The Black-and-yellow Tanager, Chrysothlypis chrysomelaena, is a medium-sized passerine bird. This small tanager is an endemic resident breeder in the hills of Costa Rica and Panama
The Black-and-yellow Tanager is found in the foothills and slopes on the Caribbean side of the central mountain ranges, typically from 600 m to 1200 m altitude, and occasionally down to 400 m. The preferred habitat is the canopy of wet forest and tall second growth, but it will feed lower at woodland edges and clearing. The neat cup nest is built on a tree branch. The eggs are undescribed.
The adult Black-and-yellow Tanager is 12 cm long and weighs 12.5g. The adult male has a bright yellow head, rump and underparts, and a black back, wings and tail. The wing linings are white. The female has olive upperparts and yellow underparts, becoming white on the belly. She could be mistaken for a warbler, but has white tufts at the sides of the breast. Immatures resemble the adult female, but are yellower below, especially on the belly.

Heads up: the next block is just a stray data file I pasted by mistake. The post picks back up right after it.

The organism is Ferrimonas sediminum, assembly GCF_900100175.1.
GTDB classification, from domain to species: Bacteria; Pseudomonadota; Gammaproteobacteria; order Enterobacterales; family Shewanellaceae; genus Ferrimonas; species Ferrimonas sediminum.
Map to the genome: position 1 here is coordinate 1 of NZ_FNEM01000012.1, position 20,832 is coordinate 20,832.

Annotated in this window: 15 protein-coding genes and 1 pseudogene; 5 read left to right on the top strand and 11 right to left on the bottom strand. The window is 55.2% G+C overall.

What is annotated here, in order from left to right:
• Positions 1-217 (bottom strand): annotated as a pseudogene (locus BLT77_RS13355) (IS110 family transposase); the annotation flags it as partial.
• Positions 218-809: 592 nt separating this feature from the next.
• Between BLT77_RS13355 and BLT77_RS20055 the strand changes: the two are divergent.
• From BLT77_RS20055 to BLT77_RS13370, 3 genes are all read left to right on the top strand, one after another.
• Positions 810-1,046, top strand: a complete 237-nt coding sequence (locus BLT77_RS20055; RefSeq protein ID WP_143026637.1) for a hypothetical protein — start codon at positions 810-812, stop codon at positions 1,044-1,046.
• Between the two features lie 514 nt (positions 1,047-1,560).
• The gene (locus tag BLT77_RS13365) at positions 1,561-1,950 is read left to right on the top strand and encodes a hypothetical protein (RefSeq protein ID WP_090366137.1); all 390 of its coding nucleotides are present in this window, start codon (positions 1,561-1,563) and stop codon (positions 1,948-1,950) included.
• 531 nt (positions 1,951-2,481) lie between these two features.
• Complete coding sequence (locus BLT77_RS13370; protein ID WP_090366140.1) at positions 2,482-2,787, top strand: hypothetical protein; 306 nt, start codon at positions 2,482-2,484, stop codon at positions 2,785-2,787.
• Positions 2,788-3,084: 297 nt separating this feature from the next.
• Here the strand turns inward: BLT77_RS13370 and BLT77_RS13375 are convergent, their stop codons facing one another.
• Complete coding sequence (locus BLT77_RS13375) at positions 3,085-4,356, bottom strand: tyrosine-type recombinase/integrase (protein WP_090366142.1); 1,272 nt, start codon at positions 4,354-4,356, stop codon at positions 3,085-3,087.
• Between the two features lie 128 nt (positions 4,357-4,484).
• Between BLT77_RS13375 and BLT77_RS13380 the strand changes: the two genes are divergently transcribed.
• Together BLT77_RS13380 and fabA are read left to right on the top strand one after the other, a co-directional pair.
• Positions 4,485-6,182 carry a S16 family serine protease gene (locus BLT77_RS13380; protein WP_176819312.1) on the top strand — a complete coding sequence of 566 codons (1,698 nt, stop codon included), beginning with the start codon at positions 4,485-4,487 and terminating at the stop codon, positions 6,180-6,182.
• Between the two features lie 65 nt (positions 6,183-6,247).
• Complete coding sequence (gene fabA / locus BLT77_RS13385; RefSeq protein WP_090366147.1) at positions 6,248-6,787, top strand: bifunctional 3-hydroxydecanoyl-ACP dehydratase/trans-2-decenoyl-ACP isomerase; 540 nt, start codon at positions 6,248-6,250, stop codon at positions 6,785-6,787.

Black-and-yellow Tanagers occur in small groups, or as part of a mixed-species feeding flock. This species feeds on small fruit, usually swallowed whole, insects and spiders.
The Black-and-yellow Tanager's call is a scratchy single or repeated tsew, higher and faster than that of the Silver-throated Tanager.